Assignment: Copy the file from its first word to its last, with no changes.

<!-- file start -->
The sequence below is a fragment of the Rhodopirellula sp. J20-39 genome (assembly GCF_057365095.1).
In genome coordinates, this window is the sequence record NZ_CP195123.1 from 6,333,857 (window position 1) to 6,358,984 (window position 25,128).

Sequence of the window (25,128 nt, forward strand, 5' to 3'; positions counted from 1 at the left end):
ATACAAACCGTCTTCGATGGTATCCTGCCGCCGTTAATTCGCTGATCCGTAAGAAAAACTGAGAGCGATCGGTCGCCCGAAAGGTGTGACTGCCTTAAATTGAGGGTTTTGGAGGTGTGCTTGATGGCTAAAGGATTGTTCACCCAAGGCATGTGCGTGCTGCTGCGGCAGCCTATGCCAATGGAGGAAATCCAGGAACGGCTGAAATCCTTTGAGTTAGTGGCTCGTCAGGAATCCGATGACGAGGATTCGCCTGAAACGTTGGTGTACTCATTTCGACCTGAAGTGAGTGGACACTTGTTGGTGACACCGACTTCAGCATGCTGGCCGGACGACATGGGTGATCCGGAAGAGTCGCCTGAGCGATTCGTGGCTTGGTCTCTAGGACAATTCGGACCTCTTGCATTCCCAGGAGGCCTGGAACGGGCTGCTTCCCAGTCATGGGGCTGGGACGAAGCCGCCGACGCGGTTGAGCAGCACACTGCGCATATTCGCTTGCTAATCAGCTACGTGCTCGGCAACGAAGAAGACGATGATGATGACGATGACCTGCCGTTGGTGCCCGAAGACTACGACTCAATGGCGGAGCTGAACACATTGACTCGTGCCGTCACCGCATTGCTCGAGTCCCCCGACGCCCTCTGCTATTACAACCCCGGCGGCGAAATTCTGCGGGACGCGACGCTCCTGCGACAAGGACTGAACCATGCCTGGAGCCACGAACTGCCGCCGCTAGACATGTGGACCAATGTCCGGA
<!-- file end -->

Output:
The sequence below is a fragment of the Rhodopirellula sp. J20-39 genome (assembly GCF_057365095.1).
In genome coordinates, this window is the sequence record NZ_CP195123.1 from 6,333,857 (window position 1) to 6,358,984 (window position 25,128).

Sequence of the window (25,128 nt, forward strand, 5' to 3'; positions counted from 1 at the left end):
ATACAAACCGTCTTCGATGGTATCCTGCCGCCGTTAATTCGCTGATCCGTAAGAAAAACTGAGAGCGATCGGTCGCCCGAAAGGTGTGACTGCCTTAAATTGAGGGTTTTGGAGGTGTGCTTGATGGCTAAAGGATTGTTCACCCAAGGCATGTGCGTGCTGCTGCGGCAGCCTATGCCAATGGAGGAAATCCAGGAACGGCTGAAATCCTTTGAGTTAGTGGCTCGTCAGGAATCCGATGACGAGGATTCGCCTGAAACGTTGGTGTACTCATTTCGACCTGAAGTGAGTGGACACTTGTTGGTGACACCGACTTCAGCATGCTGGCCGGACGACATGGGTGATCCGGAAGAGTCGCCTGAGCGATTCGTGGCTTGGTCTCTAGGACAATTCGGACCTCTTGCATTCCCAGGAGGCCTGGAACGGGCTGCTTCCCAGTCATGGGGCTGGGACGAAGCCGCCGACGCGGTTGAGCAGCACACTGCGCATATTCGCTTGCTAATCAGCTACGTGCTCGGCAACGAAGAAGACGATGATGATGACGATGACCTGCCGTTGGTGCCCGAAGACTACGACTCAATGGCGGAGCTGAACACATTGACTCGTGCCGTCACCGCATTGCTCGAGTCCCCCGACGCCCTCTGCTATTACAACCCCGGCGGCGAAATTCTGCGGGACGCGACGCTCCTGCGACAAGGACTGAACCATGCCTGGAGCCACGAACTGCCGCCGCTAGACATGTGGACCAATGTCCGGA